So I watched as the mist thickened and then thinned again, and suddenly I could clearly discern two small figures, hand in hand. Could they be children, out alone at this late hour? They wandered nearer, up the lane. I could see they were a fair boy and a quite little girl, perhaps seven and five years old, clad in coats over their nightshirts. Innocent of socks or stockings, their little feet were crammed into untidily laced boots. Were not the night so mild they would have caught cold instantly. But no woman, no decent human being, could watch such tiny creatures wandering alone in the night without intervening. As they approached the gate I leaned over it. “Dear children, where are you parents?”

“We’re looking for a mother,” the little girl replied readily.

“Hush, Lottie,” the boy said crossly. “You mustn’t blab our affairs all over.”

“It’s very dark,” I observed. “You must have walked a long way. I am Miss Halcombe, and I live in this cottage. Would you care to come in and have some refreshment? I can offer you some warm milk. It’s a favorite of mine. And perhaps some seed cake.”

“My name is Micah Camlet,” the boy said with dignity. “No, thank you.”

“Oh, but Mickey, I love seed cake,” Lottie cried. “And there’s a blister coming on my heel. I wish I had put on stockings, but you were in such a hurry.”

 “Your legs must be cold. I must make up the fire to boil the kettle anyway. You are very welcome to come and sit by it. And I could look at your blister.” I unlatched the gate and held it invitingly ajar. “What is your name, little one?”

Trustingly she stepped in. “I’m Lottie. Pleased to meet you.”

Her brother, wiser as males must be even at his age, said, “We must not impose upon you, Miss.”

“How is it that your mother let you slip away without her, my dear?” The child put a thumb into her mouth but then, clearly remembering a nurse’s injunction, pulled it out again. Very gently I took the child’s free hand.

“We haven’t a mother,” Micah interposed.

“And we want one,” the little girl added. “Father Christmas was supposed to bring her, but he must have forgot.”

I drew them both onto the garden path, and was just making to latch the gate when there was a commotion farther down the road. There was a clatter of hooves, and suddenly a tall black horse loomed up out of the mist. Its rider was hatless, his long coat unfastened and billowing behind with the speed of his progress. Quite an heroical picture, spoilt only by the glint of steel-rimmed glasses on his face. “Madam, have you seen – great God. Micah! Lottie!”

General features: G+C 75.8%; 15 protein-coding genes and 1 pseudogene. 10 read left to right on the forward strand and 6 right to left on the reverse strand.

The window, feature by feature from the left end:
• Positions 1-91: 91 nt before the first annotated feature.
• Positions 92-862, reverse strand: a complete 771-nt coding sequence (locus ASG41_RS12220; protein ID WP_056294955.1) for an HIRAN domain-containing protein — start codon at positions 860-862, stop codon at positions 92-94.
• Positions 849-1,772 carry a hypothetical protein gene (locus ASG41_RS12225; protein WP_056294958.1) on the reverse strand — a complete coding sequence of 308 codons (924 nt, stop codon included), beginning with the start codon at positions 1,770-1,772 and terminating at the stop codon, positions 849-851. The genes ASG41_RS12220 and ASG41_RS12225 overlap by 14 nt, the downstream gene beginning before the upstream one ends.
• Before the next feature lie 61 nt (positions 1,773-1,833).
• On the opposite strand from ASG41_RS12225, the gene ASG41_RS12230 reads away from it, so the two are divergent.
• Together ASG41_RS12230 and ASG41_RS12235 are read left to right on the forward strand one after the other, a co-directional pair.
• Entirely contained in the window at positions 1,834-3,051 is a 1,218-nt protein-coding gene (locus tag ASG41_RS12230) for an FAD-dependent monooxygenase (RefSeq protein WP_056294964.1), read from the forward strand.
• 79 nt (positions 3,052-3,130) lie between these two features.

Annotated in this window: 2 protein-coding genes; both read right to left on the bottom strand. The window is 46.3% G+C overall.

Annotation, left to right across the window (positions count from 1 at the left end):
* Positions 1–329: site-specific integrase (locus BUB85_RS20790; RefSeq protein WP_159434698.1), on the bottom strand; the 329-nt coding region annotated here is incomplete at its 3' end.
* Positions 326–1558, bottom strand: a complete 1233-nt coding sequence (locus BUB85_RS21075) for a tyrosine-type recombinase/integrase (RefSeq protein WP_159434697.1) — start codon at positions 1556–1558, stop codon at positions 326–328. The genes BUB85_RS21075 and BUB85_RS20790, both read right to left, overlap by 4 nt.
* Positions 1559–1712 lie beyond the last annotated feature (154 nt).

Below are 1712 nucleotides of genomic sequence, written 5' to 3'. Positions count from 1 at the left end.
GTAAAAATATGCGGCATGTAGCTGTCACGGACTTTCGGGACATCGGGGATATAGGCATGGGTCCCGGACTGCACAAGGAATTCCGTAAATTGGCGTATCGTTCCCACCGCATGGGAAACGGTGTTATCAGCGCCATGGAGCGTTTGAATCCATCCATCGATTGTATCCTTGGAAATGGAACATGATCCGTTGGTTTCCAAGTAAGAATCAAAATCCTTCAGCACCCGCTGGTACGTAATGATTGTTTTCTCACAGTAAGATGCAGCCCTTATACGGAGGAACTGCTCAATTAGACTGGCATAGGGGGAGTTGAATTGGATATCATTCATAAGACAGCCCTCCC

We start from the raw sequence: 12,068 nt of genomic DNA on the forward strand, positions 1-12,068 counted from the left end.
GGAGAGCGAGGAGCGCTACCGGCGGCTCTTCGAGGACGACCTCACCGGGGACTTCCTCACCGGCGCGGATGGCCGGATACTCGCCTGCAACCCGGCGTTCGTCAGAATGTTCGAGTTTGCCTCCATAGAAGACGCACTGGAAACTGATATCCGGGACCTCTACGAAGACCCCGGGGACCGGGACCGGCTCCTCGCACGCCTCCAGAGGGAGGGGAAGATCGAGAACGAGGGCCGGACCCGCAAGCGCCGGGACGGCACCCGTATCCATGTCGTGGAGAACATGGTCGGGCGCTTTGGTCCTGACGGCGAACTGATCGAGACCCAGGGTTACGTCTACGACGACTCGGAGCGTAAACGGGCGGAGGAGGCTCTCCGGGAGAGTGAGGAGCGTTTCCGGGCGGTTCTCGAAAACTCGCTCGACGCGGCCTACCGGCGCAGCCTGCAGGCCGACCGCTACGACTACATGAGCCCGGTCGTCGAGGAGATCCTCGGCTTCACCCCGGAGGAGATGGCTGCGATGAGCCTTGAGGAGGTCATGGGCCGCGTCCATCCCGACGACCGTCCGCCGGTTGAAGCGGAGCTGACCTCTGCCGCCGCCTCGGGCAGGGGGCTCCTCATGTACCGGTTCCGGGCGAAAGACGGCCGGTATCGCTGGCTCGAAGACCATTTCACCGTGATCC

“Is that your father?”

“Yes, and he shall be so cross,” Lottie said, with composure.

“He read to us about Father Christmas,” Micah objected, “so I don’t see his complaint.”

By this time the rider had pulled up at the gate and flung himself off his steed. “Children, are you hurt? How dare you give the slip to Nurse like that! It’s very naughty of you!”

He was, quite naturally, entirely beside himself with anxiety. In the role of peacemaker I said, “Mr. Camlet, I presume. And this is your son and your daughter? They do not seem to have suffered much from their adventure. A blister, I am informed, is all the souvenir –”

“How dare you meddle with my family affairs, woman? It cannot be quite respectable that you lurk in a dark garden like this.”

If he had been a big dangerous-looking fellow I might have spoken more softly, but all of this man’s height had been lent by his horse. Afoot he was not intimidating, certainly not with spectacles. “It is my own garden, sir, or rather the property of my hostess. If anything I am the aggrieved party. I did not invite you or your family to call. But I see that you cannot be reasoned with, and it is too late for conversation. Good night, Miss Lottie and Master Micah.” 

“Pleased to make your acquaintance,” Micah said politely.

Lottie clung to my hand. “But we were going to have seed cake!” 

Gently I extracted my fingers from hers and retreated into the house, firmly shutting the door. Peeping through the parlour curtain I saw the Camlet family in silhouette having it out with itself in the intermittent moonlight. My fear was that the father might be so intemperate and choleric as to beat his children. As their parent he had full right to chastise them as he would, but the sight would be lacerating. 

But against that there was the children’s placid demeanor when they spoke of him. They had not been afraid in the least. Finally the taller figure lifted the smallest to the saddle and climbed up himself before giving the boy a hand up to the saddlebow. Thus burdened the horse turned slowly, walking back the way it had come. The thick hedge prevented me from seeing more. Sarah came through the gate half an hour later, full of chatter about hemming infant linens. I said nothing to her of my evening, and we went straight up to bed, I pausing only to scribble down this account. Of all the pointless encounters!